By Baltimore Sun Editorial Board
May 28, 2021
The following is an excerpt from the original article:
Is Baltimore racially and economically inclusive? A ranking last year by the Urban Institute found the city was middle of the road out of 274 cities the think tank analyzed. It ranked 166th overall, 182nd on economic inclusion, and 143rd on racial inclusion. What can we take away from this? There’s some work to do.
Fortunately, the business community seems to be up to the task. At its annual meeting this month, the Greater Baltimore Committee outlined its strategy for “advocating and advancing a racial equity and social justice agenda” not just for the city, but the entire metro area. GBC Chair Calvin Butler emphasized that creating this inclusive climate can’t be done as a “side job” or effort secondary to any core business strategy. That would be a recipe for failure. “It has been seen as only part of the work,” said Mr. Butler, also CEO of Exelon Utilities. “I’m here to tell you, it is the work.”
That is the right message coming from Baltimore’s business community as a social justice movement has taken hold across the country over the past year, brought on by the murder of George Floyd by police in Minneapolis and other brutal police abuses. For Baltimore to deal with its own racial inequities, it needs the buy-in of all the city’s stakeholders — community groups, residents, government officials and religious institutions. With the city’s business power brokers on board, work can start on closing the economic gaps that have created a city of haves and have-nots based on race; fostered obstacles in growing businesses owned by people of color; and contributed to high crime levels, spurred by poverty, and the social issues that accompany it.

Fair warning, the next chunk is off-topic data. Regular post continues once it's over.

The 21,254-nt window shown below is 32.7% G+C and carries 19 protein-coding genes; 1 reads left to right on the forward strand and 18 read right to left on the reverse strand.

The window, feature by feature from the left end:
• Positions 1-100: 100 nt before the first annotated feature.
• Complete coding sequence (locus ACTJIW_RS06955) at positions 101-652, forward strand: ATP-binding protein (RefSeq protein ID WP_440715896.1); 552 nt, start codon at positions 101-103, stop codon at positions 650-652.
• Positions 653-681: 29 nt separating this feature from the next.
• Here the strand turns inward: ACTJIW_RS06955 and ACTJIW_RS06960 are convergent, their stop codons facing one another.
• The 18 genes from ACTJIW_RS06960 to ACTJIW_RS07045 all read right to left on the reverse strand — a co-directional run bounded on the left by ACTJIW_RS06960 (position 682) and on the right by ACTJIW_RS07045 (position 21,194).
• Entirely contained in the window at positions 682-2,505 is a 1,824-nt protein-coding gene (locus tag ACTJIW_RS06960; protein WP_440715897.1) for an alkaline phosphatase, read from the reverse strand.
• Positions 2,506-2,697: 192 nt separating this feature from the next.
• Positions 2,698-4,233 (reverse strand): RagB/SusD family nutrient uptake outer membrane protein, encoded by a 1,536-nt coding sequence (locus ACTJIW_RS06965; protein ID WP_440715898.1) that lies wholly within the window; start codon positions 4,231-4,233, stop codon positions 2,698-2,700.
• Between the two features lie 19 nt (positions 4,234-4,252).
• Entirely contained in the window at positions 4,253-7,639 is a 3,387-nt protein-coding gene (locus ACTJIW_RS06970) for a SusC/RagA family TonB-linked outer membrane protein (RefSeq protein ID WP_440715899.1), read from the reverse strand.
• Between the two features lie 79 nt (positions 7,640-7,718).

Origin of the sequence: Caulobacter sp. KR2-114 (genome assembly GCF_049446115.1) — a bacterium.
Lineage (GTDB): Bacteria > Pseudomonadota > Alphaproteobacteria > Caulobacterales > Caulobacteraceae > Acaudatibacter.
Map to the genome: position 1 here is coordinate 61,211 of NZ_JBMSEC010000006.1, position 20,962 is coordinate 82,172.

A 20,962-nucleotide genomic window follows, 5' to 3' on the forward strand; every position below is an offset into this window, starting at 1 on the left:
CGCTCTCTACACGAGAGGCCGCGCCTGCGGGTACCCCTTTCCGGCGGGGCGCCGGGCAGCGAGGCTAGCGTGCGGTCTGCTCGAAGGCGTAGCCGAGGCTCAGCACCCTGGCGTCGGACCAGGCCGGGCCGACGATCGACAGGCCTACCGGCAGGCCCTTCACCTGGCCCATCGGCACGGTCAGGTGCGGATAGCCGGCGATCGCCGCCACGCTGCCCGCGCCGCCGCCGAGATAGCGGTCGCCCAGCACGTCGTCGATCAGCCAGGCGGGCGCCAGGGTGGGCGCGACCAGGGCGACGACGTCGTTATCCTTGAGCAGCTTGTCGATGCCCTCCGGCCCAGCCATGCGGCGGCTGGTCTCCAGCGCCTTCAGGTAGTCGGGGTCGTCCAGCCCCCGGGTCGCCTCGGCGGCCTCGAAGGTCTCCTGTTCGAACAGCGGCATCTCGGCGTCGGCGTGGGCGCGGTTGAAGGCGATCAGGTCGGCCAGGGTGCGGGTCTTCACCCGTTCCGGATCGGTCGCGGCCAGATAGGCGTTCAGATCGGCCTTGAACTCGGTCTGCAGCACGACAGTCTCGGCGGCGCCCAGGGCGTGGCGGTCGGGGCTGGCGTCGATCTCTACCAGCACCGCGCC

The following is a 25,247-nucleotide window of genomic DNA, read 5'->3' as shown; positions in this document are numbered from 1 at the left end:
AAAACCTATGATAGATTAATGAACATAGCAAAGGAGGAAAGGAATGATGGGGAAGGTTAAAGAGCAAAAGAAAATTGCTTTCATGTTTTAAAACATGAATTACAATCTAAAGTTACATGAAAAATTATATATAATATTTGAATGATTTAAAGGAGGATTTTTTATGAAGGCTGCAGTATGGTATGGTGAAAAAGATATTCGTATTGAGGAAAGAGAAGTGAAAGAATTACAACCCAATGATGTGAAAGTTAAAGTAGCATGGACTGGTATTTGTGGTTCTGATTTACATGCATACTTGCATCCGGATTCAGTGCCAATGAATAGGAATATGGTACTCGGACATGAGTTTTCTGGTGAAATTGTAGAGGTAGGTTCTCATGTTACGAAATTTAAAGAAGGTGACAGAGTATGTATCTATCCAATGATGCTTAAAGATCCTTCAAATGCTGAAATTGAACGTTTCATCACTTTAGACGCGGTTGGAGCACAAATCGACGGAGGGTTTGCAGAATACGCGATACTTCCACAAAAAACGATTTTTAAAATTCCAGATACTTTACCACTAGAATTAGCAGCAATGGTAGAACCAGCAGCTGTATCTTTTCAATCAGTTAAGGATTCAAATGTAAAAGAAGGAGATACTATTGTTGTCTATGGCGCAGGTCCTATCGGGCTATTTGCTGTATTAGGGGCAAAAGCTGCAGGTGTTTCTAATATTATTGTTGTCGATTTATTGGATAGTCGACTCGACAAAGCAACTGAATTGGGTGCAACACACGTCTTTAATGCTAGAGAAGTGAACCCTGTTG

But Mr. Butler is right that equity and inclusion can’t be a fly-by-night effort that fades away until the next big police-involved incident sparks another movement. It was Rodney King’s beating 30 years ago and George Floyd’s death in 2020, and little progress has been made. It shouldn’t take the police beating or death of a Black man to rouse up people’s consciousness. People are tired of hearing promises and want to see real change. A deliberate effort, with accountability, is needed to confront and transform decades of institutional racism that has gotten us to where are today.
The GBC and its member businesses have already started some of the work toward a more inclusive business environment. Other groups, like the Downtown Partnership, have also initiated their own programs and goals. Mr. Butler when elected GBC chair last year, vowed to work to improve racial equity and inclusion at businesses in the region and so far the results have been that businesses have reexamined everything from diversity on their boards to hiring practices.
Read the complete article here.
Source: The Baltimore Sun
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